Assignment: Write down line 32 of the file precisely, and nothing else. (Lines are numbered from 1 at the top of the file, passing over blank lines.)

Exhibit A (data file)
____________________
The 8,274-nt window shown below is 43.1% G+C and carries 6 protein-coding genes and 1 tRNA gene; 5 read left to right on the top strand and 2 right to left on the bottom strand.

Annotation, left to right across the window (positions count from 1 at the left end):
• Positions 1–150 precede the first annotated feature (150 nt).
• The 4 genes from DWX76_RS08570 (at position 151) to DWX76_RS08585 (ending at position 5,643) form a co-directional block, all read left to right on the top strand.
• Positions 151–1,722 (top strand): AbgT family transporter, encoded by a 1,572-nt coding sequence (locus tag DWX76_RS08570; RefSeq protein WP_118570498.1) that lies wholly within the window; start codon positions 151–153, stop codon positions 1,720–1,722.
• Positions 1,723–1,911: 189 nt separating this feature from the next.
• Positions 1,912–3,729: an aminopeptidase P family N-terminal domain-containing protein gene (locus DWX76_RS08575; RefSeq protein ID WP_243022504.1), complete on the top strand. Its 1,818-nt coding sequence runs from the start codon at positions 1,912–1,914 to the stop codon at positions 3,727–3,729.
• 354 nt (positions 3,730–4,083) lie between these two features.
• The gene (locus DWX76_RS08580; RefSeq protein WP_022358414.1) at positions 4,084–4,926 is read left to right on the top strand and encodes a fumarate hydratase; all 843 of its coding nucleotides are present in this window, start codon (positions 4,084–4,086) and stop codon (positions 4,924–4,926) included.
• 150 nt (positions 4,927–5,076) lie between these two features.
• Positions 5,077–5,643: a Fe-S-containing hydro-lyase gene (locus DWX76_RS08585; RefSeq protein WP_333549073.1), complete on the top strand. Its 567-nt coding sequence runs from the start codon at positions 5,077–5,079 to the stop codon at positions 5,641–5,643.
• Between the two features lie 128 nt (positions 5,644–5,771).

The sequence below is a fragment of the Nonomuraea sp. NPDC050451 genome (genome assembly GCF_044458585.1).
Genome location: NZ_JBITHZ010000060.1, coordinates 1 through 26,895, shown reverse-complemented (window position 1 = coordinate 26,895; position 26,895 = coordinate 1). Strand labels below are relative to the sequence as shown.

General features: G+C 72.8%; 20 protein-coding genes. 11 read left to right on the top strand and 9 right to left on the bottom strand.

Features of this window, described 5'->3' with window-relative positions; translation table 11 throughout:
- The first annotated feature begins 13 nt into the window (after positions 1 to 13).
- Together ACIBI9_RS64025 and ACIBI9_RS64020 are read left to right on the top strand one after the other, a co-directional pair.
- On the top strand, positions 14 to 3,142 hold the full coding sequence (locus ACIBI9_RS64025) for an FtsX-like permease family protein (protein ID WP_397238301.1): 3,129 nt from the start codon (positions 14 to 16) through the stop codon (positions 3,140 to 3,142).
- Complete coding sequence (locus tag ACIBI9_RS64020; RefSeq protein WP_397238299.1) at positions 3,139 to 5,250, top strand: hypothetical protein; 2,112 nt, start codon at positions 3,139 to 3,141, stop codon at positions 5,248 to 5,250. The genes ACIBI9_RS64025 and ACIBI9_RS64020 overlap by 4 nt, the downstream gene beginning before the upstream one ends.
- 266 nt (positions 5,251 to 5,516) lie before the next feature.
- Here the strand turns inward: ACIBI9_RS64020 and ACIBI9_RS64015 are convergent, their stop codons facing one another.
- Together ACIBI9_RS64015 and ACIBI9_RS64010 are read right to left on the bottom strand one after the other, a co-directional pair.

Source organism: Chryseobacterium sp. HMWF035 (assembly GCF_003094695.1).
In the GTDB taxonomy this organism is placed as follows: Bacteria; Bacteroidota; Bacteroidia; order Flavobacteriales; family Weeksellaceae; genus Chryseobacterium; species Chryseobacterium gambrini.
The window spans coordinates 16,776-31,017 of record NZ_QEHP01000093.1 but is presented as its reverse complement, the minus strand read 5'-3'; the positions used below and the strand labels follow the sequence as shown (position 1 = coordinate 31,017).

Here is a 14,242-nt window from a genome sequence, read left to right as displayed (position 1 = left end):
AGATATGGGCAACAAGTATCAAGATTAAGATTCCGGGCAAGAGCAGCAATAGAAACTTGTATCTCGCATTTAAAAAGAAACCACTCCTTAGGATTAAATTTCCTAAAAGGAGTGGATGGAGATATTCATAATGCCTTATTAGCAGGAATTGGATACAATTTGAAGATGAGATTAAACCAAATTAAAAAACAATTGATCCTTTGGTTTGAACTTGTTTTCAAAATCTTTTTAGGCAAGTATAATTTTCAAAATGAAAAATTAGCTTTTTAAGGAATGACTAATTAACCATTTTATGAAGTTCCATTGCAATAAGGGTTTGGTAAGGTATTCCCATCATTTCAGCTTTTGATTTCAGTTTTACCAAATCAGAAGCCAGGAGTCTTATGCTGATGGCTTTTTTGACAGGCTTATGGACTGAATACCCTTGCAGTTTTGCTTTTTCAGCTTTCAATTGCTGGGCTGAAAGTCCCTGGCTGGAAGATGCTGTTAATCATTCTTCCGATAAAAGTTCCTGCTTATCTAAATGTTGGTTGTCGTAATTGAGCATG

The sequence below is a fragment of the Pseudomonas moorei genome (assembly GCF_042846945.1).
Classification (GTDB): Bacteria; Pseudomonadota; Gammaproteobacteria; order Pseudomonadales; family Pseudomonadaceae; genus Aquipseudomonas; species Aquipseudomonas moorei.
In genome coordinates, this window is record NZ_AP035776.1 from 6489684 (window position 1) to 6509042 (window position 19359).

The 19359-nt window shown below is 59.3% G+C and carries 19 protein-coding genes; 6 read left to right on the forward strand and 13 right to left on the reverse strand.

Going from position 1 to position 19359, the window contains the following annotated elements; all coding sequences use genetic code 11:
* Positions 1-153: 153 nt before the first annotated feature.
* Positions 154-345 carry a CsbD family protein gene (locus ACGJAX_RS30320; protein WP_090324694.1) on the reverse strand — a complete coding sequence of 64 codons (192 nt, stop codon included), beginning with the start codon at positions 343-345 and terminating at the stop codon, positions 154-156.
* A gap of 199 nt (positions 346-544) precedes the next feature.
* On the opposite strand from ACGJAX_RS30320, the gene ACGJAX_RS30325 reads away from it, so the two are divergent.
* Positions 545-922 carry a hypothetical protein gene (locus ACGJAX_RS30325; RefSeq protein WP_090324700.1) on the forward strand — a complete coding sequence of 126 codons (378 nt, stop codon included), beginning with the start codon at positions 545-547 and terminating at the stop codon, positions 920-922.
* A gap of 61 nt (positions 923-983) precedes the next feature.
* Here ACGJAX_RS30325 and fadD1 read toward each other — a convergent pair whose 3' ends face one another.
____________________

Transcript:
The 19359-nt window shown below is 59.3% G+C and carries 19 protein-coding genes; 6 read left to right on the forward strand and 13 right to left on the reverse strand.